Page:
A good post, though I can’t agree wholeheartedly with all of it – in particular, in our world, I feel that we are well remunerated so I can’t honestly say that I want to pay everyone more. But more vacation, a wholehearted “yes” on that one.
I do love this bit in particular though which reflects how I am feeling on a not so good day about my attempts at being a leader:
“Leadership is like a smorgasbord of insecurity.
I worry about sales. I worry about costs. I worry about facilities and employees and vendors and customers and… you name it, I worry about it.
So occasionally I’m snappy. Occasionally I’m distracted. Occasionally I’m tense and irritable and short-tempered. It’s not your fault. I’m just worried.
More than anything, I’m worried about whether I can fulfill the trust you place in me as your boss.”
A fascinating article on why we might embrace strategies to support employees that would focus on implicit support more than explicit support.
Specifically, the studies cited show that for people in stressful situations (studying for bar exams, giving an important speech), where people try to give support by giving advice (explicit support), this is less effective than implicit support forms. These forms of implicit support would include listening, telling the person that they have the situation under control and maybe indicating that the support person has been in similar situations and might be well-positioned to give support as requested.
Why is implicit support more effective – this goes back to the key ideas in Daniel Pink’s seminal book “Drive.” This kind of support leaves the person in the stressful situation autonomy to “fix” it as they see fit and thus more empowered.
“By conveying the belief that the person you’re coaching can cope with the situation, and offering yourself as an indirect example of how one can fail but find ways to succeed, you can communicate that they are competent while still imparting guidance. As a result, you can support their sense of self-control and lessen anxiety at the same time.
If you want to explicitly help others with their emotions, think twice about jumping in to fix their problems or telling them that you’re there to help. Look for ways to help people see for themselves that things will turn out ok, provide a shoulder to lean on when requested, and offer advice indirectly without calling attention to the fact that they seem to be buckling pressures of a tough day at the office.”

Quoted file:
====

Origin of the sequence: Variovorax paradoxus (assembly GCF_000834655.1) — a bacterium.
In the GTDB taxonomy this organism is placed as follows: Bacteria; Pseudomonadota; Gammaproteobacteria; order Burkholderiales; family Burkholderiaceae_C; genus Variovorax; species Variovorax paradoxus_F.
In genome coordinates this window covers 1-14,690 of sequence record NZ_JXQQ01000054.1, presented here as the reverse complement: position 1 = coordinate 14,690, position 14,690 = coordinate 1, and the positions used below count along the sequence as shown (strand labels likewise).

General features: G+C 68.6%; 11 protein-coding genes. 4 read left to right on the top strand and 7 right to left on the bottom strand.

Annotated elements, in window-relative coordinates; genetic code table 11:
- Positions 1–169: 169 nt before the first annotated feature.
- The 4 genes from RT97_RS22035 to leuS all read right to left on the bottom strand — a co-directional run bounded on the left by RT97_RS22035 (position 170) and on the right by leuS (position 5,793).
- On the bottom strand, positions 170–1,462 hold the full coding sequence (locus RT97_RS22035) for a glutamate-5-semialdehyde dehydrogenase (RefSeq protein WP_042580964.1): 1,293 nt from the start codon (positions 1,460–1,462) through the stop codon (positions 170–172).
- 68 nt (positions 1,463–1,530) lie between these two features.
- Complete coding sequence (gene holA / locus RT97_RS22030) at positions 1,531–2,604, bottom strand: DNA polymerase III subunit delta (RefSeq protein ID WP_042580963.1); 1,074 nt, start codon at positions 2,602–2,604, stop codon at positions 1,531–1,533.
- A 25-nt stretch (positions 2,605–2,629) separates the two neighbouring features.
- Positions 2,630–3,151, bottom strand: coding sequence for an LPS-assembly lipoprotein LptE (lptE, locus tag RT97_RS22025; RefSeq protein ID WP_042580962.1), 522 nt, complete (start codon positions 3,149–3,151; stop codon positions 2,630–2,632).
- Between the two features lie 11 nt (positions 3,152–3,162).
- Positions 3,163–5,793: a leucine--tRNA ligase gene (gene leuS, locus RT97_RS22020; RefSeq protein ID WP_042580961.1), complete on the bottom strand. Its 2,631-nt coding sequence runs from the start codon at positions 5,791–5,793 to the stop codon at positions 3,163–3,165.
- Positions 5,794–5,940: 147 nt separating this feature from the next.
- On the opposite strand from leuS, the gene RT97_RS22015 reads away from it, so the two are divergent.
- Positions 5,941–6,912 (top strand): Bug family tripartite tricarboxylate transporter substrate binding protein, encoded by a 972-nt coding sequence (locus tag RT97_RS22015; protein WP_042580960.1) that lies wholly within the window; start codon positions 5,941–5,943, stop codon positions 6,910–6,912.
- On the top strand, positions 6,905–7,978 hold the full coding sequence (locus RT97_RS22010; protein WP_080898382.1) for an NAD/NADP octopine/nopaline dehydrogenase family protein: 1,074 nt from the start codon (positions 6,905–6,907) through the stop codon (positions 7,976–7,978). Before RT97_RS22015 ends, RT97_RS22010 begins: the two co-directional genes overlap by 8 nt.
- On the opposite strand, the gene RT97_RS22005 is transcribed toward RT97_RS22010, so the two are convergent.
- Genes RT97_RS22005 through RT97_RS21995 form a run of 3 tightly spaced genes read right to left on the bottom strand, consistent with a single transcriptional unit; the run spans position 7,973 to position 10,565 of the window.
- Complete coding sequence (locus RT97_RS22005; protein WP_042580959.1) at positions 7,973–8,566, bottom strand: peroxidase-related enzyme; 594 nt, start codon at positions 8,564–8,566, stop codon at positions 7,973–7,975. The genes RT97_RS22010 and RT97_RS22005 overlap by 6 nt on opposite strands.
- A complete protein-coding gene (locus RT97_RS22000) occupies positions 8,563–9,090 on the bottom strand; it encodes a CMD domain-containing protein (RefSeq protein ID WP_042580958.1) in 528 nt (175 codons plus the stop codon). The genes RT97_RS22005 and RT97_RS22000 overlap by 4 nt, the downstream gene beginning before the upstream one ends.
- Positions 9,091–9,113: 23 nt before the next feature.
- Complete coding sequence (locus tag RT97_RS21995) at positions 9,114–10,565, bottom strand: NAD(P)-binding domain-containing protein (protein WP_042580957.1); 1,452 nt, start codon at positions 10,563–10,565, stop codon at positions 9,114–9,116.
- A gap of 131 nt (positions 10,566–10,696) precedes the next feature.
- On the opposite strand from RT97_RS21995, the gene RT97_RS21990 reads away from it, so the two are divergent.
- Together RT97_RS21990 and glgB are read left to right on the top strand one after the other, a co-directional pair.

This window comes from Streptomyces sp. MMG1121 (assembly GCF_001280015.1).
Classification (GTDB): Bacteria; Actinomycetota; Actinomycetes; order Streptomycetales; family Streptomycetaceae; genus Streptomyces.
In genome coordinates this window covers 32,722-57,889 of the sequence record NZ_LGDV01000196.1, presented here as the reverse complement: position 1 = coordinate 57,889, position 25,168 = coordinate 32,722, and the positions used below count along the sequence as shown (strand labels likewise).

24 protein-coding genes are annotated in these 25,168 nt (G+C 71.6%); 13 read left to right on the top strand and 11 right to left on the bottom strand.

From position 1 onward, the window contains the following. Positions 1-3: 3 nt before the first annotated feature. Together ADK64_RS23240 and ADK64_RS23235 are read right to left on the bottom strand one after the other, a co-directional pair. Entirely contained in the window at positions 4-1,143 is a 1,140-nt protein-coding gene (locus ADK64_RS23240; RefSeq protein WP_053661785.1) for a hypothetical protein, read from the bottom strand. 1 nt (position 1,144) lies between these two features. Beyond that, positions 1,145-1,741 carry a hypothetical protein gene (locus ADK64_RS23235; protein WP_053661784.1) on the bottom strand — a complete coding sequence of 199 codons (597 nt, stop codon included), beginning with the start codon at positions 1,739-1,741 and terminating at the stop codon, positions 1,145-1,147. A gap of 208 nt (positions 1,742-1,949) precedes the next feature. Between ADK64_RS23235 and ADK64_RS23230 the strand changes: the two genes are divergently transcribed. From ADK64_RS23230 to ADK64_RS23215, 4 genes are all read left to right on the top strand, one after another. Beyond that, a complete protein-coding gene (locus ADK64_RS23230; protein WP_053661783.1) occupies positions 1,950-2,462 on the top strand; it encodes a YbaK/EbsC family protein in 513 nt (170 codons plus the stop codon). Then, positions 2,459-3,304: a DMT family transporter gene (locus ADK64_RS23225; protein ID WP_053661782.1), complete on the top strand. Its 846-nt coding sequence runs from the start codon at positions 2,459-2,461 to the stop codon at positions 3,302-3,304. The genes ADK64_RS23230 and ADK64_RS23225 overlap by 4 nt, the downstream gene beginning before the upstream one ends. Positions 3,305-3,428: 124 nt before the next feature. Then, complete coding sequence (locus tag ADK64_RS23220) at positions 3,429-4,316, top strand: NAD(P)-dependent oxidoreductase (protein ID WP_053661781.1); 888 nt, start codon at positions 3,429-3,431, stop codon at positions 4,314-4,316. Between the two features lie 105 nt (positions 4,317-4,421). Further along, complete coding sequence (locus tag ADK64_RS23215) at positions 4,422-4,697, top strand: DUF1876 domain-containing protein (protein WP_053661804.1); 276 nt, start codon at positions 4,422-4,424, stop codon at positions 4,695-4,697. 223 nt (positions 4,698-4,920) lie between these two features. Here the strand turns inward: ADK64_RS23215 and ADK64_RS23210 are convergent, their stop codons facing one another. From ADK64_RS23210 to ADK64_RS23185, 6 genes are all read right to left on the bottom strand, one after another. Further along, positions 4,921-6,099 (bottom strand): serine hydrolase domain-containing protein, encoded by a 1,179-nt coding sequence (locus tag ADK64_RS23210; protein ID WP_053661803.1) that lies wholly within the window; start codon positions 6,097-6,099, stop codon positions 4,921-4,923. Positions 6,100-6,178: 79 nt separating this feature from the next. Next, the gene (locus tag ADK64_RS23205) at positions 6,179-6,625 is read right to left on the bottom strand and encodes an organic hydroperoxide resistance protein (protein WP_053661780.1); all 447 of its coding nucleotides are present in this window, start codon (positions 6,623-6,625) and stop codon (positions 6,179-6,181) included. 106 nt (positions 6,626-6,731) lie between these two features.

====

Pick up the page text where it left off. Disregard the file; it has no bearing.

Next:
More good stuff from Seth Godin. His point here – no we don’t know what other people should do, we only know what we would do in the same situation. He links this to empathy and I’ll make another connection to things going on in my life.
As those close to me know, I am embarking on a significant training undertaking over the next few months to learn about the disciple of being a management coach. Much of the practice is the leap of faith that, in many instances, we can support people to finding their own ways out of dilemmas, situations etc. While this won’t be the case all the time – there will be urgent situations, there will be situations where a lack of information is the issue – I am looking forward to exploring the limits of this empowering presumption in the coming months.
In the second post on the theme of “less is more”, a link to a blog post that summarizes a key point in Marshall Goldsmith’s book “What got you here, won’t get you there: How successful people become even more successful.”
The author makes the link between the unintended disconnect between the desire of some managers to add value who then unwittingly decrease engagement.
He recounts how an employee might bring a great idea to the manager and the manager may “[R]ather than saying ‘great idea’, — being the brilliant, technically gifted person I am, I may well say, ‘That is a very good idea. Why don’t you add this to it?’ “
He posits that the quality of the idea may go up 5% with the suggestions, but that the commitment to its execution may go down by 50% because it is no longer the employee’s idea because the manager has made it their idea.
This might be hard to stomach for some as it may be a knock on their own identity as managers. However, there is much other value that can be added by managers that won’t run as much risk of decreasing engagement, including advocacy for employees’ ideas.